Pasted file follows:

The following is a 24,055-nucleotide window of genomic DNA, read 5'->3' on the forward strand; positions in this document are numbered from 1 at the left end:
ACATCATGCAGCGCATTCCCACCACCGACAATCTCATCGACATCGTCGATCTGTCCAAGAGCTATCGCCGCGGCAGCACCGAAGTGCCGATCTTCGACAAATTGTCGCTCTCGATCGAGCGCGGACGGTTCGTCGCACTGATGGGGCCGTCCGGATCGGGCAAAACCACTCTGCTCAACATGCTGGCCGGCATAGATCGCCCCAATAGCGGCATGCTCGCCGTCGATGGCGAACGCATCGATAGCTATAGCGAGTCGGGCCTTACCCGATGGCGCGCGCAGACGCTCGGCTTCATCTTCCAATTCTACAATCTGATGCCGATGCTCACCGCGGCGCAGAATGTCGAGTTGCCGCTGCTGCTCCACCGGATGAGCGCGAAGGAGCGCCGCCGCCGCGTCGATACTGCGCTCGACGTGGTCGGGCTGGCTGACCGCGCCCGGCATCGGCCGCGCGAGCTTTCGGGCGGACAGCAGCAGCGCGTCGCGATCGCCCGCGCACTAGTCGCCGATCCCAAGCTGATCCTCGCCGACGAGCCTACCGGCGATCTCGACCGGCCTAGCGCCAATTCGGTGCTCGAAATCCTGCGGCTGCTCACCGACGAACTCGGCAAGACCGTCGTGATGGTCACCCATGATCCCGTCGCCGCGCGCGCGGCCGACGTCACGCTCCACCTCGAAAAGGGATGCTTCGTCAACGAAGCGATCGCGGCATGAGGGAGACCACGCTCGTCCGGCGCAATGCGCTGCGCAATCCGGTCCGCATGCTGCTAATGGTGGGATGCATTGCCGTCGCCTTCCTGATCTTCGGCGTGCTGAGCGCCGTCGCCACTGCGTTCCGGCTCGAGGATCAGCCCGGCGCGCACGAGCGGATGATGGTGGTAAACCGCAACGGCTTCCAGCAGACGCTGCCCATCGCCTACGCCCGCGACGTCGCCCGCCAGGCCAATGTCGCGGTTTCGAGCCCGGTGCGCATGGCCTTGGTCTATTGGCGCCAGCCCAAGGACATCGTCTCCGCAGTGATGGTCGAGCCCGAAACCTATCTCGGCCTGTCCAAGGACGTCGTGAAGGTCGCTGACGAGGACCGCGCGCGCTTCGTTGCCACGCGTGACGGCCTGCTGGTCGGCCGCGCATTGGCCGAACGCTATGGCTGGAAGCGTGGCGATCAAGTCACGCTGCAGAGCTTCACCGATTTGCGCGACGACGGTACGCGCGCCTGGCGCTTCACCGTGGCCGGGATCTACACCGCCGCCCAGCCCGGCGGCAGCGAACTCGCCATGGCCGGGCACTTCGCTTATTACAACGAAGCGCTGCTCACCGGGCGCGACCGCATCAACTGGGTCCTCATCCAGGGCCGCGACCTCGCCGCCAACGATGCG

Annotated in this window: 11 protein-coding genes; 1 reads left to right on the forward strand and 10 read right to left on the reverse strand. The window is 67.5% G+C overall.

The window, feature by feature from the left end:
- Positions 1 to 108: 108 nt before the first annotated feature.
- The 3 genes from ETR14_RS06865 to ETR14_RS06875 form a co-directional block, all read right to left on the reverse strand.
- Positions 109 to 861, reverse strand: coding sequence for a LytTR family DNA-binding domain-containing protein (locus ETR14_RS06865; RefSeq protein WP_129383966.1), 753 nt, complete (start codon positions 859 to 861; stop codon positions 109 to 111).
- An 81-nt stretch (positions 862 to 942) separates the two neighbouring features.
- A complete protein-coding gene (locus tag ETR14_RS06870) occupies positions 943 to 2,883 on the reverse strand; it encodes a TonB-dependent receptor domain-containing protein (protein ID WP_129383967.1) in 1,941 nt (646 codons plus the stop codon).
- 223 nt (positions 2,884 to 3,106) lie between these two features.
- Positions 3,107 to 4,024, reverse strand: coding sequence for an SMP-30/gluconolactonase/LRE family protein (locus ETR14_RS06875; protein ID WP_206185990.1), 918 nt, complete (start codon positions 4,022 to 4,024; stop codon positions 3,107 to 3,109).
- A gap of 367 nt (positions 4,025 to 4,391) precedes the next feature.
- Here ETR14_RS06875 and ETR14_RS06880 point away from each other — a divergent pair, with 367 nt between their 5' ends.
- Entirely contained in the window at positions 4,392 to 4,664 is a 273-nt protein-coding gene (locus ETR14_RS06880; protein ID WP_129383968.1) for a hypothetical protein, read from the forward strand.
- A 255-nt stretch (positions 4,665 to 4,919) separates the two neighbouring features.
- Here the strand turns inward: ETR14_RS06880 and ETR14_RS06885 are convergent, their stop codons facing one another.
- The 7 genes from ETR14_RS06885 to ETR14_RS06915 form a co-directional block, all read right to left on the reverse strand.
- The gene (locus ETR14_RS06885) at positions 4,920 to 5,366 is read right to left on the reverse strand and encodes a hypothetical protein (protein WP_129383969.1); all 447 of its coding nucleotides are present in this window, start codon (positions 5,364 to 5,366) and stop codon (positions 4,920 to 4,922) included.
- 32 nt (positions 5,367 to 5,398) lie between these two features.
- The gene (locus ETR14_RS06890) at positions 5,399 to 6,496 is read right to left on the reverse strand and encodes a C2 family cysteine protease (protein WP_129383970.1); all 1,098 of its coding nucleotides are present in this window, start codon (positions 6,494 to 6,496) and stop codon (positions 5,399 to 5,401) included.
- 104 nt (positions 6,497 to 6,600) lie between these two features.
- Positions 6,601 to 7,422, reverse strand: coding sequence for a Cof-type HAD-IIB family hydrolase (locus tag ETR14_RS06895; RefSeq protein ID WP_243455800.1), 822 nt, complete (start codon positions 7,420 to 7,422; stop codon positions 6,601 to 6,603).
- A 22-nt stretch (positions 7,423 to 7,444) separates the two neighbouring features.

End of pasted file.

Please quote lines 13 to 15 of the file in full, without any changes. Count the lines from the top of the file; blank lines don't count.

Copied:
- Here ETR14_RS06875 and ETR14_RS06880 point away from each other — a divergent pair, with 367 nt between their 5' ends.
- Entirely contained in the window at positions 4,392 to 4,664 is a 273-nt protein-coding gene (locus ETR14_RS06880; protein ID WP_129383968.1) for a hypothetical protein, read from the forward strand.
- A 255-nt stretch (positions 4,665 to 4,919) separates the two neighbouring features.